How To Introduce Retinoids Into Your Skin Care Routine

Retinoids are a powerful and scientifically-proven ingredient with a wide range of skincare applications. A derivative of vitamin A, Retinoids can help with everything from reducing wrinkles to treating acne, brown spots and hyperpigmentation. The catch? Retinoid use comes with some specific instructions that you’ll need to keep in mind if you want to maximize their benefits while keeping your skin safe.

First and foremost start slow

If you are going to use retinoids, spot test it first. See how your skin is tolerating it. If after using the retinoids, you start getting some redness and dryness that you don’t like, then slow down on it. Start slowly and increase gradually over time. Begin by applying every week, then every third day, then every other night before ramping up as needed. Applying too much too quickly can lead to redness, dryness and irritation, so it’s best to start off small and work your way up to allow your skin to acclimatize with the products. Should your skin become irritated or remain irritated, or if your skin cannot tolerate the retinoids (get too irritated), stop using retinoids at once. Talk to your skin specialist, plastic surgeon or dermatologist before you start using retinoids and for guidance. Also talk to them if you have any question about how and when to use retinoids. Remember if you’re pregnant, planning to be pregnant or if you are breastfeeding – Retinoids are absolutely contraindicated in this setting, and should be discussed with your gynecologist.

Second, stick to the evening

Retinoids should always be used at night, as sunlight can decrease their efficacy and cause them to break down more quickly. It’s also important to note that you may experience some initial dryness or peeling when using a retinoid—this is normal but could result in increased sensitivity if exposed to sunlight throughout the day.

Then, layer correctly

If you’re using other active ingredients in addition to your retinoids, it’s important that you layer them correctly. Start with the lightest products first and gradually move up to heavier consistencies. This will ensure that each product is properly absorbed and that the retinoid isn’t “trapped” beneath a thicker layer. If you are using vitamin C in your regimen, it is preferable that you use vitamin C in the morning and retinoid in the evening to obviate the potential for skin irritation.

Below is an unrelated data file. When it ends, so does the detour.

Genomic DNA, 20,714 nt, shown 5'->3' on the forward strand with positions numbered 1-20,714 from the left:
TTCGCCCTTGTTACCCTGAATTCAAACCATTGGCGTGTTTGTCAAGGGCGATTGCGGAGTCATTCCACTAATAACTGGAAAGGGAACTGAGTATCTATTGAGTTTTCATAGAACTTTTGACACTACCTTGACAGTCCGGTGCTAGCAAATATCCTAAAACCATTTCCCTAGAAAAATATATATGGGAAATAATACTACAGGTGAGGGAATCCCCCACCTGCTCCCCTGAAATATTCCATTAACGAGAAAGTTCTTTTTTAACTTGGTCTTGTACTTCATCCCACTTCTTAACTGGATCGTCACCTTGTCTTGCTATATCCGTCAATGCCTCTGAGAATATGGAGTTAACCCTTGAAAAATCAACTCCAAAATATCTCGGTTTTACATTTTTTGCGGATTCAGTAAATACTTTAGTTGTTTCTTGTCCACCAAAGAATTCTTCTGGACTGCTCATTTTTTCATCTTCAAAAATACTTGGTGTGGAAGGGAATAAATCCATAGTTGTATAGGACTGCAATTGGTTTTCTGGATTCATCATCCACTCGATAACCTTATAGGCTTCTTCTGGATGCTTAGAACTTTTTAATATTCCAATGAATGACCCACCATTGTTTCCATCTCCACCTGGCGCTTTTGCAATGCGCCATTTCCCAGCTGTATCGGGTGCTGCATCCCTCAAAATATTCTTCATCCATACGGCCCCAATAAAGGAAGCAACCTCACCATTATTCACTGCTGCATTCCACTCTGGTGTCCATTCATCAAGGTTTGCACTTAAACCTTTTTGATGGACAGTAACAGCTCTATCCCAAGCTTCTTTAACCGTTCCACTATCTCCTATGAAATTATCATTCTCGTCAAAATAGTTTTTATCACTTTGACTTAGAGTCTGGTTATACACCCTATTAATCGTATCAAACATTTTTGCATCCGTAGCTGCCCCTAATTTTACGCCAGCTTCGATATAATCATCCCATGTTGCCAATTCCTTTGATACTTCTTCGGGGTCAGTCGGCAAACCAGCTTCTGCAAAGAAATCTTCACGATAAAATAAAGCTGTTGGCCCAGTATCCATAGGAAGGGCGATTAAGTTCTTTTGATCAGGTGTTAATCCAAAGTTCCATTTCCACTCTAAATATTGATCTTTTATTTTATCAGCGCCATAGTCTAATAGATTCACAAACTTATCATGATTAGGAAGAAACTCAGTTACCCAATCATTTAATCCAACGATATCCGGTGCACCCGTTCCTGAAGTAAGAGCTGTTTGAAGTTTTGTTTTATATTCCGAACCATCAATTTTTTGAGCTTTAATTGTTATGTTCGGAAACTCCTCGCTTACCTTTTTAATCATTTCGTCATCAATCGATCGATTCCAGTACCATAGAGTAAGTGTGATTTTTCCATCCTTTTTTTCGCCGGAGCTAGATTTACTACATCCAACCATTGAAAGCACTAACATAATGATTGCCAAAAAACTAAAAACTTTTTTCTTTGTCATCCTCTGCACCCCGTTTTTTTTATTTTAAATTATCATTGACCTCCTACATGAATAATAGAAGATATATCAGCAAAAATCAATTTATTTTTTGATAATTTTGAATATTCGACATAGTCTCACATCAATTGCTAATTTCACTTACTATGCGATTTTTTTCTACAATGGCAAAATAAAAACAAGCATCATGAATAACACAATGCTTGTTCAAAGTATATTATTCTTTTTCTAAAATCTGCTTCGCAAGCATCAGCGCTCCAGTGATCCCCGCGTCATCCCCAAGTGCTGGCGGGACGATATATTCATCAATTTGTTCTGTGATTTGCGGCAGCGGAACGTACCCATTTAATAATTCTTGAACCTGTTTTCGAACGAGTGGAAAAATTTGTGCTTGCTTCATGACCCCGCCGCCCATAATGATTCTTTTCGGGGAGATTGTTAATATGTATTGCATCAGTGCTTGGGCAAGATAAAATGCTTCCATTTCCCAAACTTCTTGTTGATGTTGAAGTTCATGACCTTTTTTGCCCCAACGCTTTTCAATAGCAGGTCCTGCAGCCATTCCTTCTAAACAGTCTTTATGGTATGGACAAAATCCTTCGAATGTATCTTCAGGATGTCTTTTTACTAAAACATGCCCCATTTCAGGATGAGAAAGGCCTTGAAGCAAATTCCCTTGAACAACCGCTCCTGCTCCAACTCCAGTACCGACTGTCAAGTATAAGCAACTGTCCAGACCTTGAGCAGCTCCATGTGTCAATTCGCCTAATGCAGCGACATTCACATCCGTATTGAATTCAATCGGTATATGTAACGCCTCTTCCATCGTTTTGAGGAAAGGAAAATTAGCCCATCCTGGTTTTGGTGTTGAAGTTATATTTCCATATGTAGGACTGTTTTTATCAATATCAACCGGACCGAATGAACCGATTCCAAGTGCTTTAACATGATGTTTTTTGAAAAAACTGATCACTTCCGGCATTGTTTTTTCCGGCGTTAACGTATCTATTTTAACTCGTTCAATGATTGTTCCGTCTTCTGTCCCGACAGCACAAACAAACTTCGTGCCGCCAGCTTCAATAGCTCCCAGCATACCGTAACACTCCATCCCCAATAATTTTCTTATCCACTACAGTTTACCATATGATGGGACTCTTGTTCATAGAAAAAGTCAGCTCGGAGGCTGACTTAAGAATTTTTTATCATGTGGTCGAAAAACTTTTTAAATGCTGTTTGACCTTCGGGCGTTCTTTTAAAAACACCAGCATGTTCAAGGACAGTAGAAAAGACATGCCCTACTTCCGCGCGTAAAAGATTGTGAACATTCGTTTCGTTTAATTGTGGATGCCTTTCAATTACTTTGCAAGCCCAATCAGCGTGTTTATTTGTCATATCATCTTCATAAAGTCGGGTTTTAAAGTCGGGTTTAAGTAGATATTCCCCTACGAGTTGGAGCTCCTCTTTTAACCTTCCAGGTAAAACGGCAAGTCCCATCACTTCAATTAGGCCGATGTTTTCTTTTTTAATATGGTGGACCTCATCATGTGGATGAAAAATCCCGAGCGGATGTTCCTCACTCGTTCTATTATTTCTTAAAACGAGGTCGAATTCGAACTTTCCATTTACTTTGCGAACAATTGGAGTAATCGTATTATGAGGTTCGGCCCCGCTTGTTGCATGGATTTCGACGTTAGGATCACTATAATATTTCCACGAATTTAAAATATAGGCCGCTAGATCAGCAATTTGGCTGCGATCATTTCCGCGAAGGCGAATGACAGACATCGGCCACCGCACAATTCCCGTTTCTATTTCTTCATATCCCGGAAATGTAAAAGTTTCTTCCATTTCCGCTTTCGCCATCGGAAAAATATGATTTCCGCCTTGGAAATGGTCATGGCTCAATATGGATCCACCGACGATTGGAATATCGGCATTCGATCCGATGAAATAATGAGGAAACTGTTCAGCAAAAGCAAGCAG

Use an SPF

Sunscreen is always important, but it’s especially critical when using a retinoid. The active ingredients in retinoids can increase your skin’s sensitivity to UV rays, making you more prone to sunburns and other damage. Be sure to use a broad-spectrum sunscreen with an SPF of at least 30 every single day—no exceptions!

With all this knowledge in mind, if you are over the age of 30, it’s time to get started incorporating a retinoid into your skin care routine. However, if you are pregnant, planning to be pregnant, are breastfeeding, you should not use retinoids. All retinoids products are contraindicated during pregnancy and breastfeeding. Remember also that everyone’s skin is different, so be sure to thoroughly read the ingredients and do patch test with those products before you use them. And don’t forget—sunscreen is always a must when you are using retinoids.

 Following these guidelines will help ensure that your skin is getting all the benefits of a retinoid without any of the irritations or redness. Ready to get started? Consider consulting a skin specialist, plastic surgeon, or dermatologist for your questions about which retinoid products is best for you. Happy retinoiding!

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The content of this article is for informational purposes only and should not be taken as medical advice. The information provided here is based on research and anecdotal evidence from Dr. Tardieu’s cases and experience, and does not constitute a professional opinion or recommendation. Before undergoing any facial treatments and/or surgical procedures, please consult your primary care specialist, skin specialist, plastic surgeon, or cosmetic dermatologist to ensure that mentioned skin treatments is safe for you. Neither Dr. Marie-Ange D. Tardieu, Tardieu Skin Clinic, Anoki Skin Clinic, Skin Post, their employee agents or associates accept responsibility for any harm that may occur from following the information in this article. Additionally, individual results may vary and any perceived benefits of treatments/procedures should not be taken as a guarantee of similar outcomes for each patient.

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